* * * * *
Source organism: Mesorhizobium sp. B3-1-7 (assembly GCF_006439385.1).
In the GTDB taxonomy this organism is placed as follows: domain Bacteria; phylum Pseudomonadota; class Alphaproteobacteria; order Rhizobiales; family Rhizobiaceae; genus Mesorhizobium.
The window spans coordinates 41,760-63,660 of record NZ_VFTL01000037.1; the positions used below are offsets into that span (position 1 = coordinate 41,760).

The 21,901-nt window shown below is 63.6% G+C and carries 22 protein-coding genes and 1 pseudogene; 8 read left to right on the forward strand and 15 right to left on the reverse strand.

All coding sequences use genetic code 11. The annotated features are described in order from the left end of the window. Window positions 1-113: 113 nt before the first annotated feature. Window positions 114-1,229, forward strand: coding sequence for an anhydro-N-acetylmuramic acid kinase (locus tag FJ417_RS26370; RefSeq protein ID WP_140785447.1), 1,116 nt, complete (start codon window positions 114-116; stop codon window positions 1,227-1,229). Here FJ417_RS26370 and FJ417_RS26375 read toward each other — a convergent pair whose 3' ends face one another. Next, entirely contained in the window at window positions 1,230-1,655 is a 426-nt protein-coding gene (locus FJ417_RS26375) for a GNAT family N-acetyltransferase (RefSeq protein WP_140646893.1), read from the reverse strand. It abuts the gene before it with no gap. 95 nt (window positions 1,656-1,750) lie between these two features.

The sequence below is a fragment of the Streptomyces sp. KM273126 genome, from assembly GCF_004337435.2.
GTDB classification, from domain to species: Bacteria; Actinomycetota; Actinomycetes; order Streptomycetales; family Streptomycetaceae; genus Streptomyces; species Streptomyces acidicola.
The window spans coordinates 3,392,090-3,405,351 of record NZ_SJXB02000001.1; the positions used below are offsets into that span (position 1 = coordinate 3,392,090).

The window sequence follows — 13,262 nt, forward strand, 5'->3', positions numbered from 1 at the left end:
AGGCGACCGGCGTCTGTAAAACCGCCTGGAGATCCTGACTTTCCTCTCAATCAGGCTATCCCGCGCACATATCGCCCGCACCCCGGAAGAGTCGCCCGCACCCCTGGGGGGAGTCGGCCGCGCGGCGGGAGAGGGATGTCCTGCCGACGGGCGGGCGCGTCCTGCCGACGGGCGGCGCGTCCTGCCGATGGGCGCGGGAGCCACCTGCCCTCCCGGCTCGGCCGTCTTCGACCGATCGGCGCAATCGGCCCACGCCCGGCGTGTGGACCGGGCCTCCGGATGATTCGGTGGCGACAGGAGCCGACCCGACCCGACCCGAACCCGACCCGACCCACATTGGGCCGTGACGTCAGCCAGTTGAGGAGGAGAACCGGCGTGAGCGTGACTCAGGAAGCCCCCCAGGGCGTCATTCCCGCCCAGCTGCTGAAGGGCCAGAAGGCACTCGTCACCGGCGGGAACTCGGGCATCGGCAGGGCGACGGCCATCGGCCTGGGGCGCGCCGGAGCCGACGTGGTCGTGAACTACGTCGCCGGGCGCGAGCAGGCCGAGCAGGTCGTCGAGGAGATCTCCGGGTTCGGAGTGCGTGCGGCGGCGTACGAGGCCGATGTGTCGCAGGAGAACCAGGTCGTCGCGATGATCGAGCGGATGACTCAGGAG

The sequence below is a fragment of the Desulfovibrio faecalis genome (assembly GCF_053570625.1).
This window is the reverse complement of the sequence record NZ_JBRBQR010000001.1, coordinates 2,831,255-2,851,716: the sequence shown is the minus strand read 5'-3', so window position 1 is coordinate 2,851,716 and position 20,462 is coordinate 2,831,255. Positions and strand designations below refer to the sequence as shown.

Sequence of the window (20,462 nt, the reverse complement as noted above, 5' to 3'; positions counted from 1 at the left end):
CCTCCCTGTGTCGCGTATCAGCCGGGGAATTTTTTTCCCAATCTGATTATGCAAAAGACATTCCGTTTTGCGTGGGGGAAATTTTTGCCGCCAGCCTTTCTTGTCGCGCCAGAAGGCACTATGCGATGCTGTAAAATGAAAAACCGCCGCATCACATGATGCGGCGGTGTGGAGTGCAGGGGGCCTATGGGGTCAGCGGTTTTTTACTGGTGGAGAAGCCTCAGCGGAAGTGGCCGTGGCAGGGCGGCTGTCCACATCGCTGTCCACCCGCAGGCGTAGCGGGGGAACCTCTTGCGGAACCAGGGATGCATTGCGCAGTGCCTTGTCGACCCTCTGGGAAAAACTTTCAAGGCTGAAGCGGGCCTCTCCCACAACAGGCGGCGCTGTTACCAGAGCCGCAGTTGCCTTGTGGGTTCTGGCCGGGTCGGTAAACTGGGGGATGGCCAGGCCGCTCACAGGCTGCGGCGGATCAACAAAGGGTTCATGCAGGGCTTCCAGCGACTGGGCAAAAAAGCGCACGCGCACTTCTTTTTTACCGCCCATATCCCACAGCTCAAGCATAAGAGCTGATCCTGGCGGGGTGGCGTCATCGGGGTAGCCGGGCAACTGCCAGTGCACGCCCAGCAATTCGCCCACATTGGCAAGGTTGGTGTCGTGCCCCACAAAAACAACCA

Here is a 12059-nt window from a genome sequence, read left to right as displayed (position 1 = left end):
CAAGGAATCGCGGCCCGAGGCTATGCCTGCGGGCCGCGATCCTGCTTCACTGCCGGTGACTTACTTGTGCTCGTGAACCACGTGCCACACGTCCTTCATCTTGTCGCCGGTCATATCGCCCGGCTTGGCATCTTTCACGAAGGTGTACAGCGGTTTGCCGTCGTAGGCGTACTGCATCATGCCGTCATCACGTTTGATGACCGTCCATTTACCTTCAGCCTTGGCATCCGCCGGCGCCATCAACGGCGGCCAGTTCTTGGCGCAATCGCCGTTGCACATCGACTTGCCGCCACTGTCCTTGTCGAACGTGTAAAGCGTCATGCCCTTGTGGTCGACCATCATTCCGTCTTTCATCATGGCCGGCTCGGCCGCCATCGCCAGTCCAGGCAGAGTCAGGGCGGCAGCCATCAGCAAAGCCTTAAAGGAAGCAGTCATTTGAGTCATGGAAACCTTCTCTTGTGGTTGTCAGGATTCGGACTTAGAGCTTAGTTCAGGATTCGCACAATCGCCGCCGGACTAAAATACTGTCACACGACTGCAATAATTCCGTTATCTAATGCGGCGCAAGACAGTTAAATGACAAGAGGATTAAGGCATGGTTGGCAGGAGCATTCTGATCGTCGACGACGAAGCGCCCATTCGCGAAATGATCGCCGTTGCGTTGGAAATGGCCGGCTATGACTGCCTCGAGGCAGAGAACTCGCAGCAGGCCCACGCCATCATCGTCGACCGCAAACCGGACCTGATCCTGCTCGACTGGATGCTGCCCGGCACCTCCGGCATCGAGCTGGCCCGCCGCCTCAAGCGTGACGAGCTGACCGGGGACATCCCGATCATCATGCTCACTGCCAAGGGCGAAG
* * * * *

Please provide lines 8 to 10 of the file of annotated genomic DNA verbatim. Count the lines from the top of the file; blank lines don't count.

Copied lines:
The window spans coordinates 3,392,090-3,405,351 of record NZ_SJXB02000001.1; the positions used below are offsets into that span (position 1 = coordinate 3,392,090).

The window sequence follows — 13,262 nt, forward strand, 5'->3', positions numbered from 1 at the left end:
AGGCGACCGGCGTCTGTAAAACCGCCTGGAGATCCTGACTTTCCTCTCAATCAGGCTATCCCGCGCACATATCGCCCGCACCCCGGAAGAGTCGCCCGCACCCCTGGGGGGAGTCGGCCGCGCGGCGGGAGAGGGATGTCCTGCCGACGGGCGGGCGCGTCCTGCCGACGGGCGGCGCGTCCTGCCGATGGGCGCGGGAGCCACCTGCCCTCCCGGCTCGGCCGTCTTCGACCGATCGGCGCAATCGGCCCACGCCCGGCGTGTGGACCGGGCCTCCGGATGATTCGGTGGCGACAGGAGCCGACCCGACCCGACCCGAACCCGACCCGACCCACATTGGGCCGTGACGTCAGCCAGTTGAGGAGGAGAACCGGCGTGAGCGTGACTCAGGAAGCCCCCCAGGGCGTCATTCCCGCCCAGCTGCTGAAGGGCCAGAAGGCACTCGTCACCGGCGGGAACTCGGGCATCGGCAGGGCGACGGCCATCGGCCTGGGGCGCGCCGGAGCCGACGTGGTCGTGAACTACGTCGCCGGGCGCGAGCAGGCCGAGCAGGTCGTCGAGGAGATCTCCGGGTTCGGAGTGCGTGCGGCGGCGTACGAGGCCGATGTGTCGCAGGAGAACCAGGTCGTCGCGATGATCGAGCGGATGACTCAGGAG